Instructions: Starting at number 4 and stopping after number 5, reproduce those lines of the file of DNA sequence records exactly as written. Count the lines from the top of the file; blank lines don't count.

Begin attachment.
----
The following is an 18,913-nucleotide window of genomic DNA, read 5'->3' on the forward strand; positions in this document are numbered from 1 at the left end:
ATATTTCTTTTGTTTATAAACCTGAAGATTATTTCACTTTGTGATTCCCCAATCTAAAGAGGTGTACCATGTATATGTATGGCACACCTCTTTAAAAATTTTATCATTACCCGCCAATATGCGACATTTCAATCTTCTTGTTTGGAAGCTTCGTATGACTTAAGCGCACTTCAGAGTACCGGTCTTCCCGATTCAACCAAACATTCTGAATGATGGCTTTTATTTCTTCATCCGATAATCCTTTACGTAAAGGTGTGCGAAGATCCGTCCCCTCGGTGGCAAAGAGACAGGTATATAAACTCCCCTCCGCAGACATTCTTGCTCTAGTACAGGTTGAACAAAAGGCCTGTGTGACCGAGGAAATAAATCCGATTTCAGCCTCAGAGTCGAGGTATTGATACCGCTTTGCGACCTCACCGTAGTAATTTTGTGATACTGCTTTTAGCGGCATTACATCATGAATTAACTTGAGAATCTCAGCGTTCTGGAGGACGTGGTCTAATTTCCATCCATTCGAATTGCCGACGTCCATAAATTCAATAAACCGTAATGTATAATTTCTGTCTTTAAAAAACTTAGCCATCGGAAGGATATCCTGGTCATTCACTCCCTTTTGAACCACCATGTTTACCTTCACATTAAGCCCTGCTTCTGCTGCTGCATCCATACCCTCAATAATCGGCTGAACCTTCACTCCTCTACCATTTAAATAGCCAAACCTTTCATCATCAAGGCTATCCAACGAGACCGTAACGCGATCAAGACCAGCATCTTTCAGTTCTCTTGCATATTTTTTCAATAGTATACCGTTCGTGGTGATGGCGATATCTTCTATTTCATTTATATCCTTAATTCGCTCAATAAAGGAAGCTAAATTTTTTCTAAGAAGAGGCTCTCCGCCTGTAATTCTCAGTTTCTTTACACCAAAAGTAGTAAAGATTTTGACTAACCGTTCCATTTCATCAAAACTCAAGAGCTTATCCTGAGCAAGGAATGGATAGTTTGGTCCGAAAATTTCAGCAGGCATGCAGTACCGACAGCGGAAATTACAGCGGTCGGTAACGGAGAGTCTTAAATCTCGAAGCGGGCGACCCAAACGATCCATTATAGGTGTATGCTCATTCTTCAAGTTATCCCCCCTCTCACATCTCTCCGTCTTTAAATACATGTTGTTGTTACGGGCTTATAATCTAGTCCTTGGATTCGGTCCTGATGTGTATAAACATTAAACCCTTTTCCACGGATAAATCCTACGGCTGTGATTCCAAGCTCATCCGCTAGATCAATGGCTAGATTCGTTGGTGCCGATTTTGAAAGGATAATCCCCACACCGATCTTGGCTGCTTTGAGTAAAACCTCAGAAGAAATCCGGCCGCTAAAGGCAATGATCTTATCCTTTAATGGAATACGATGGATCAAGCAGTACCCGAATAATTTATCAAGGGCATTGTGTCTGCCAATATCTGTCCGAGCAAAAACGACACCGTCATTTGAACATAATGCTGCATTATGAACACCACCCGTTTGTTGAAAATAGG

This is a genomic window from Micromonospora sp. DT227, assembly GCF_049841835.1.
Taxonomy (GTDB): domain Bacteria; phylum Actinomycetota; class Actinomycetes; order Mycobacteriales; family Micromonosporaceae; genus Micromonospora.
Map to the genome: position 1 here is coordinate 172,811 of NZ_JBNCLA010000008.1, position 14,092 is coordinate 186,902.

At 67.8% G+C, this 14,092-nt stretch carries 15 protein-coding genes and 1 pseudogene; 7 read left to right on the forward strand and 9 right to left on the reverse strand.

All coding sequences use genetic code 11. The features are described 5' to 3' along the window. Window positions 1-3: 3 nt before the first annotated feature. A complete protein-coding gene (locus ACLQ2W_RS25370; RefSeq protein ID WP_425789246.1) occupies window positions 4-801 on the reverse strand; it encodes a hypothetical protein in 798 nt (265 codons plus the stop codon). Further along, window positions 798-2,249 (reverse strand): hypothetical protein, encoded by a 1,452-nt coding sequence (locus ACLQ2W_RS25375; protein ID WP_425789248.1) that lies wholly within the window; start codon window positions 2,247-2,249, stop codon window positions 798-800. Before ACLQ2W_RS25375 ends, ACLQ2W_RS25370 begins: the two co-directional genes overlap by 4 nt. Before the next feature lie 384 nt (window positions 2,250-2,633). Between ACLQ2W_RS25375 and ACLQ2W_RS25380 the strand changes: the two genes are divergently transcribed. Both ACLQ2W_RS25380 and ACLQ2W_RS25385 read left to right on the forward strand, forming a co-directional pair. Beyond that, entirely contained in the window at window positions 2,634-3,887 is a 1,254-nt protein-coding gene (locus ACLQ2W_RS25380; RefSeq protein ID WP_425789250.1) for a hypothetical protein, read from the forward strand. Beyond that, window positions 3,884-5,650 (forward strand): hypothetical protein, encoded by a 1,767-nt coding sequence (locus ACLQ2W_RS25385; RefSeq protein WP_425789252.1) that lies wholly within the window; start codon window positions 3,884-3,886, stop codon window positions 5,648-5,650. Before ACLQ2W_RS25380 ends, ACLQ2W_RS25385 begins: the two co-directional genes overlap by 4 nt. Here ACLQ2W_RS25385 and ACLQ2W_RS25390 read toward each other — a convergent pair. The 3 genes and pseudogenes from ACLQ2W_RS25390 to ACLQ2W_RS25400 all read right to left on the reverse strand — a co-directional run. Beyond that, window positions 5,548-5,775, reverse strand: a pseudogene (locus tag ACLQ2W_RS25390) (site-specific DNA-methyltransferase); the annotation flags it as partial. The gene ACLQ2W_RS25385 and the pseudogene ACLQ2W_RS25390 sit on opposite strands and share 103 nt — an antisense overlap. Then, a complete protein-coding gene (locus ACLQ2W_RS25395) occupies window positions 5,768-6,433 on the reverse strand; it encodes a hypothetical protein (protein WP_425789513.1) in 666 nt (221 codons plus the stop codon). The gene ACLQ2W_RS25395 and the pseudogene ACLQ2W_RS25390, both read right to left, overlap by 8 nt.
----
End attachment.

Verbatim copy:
Taxonomy (GTDB): domain Bacteria; phylum Actinomycetota; class Actinomycetes; order Mycobacteriales; family Micromonosporaceae; genus Micromonospora.
Map to the genome: position 1 here is coordinate 172,811 of NZ_JBNCLA010000008.1, position 14,092 is coordinate 186,902.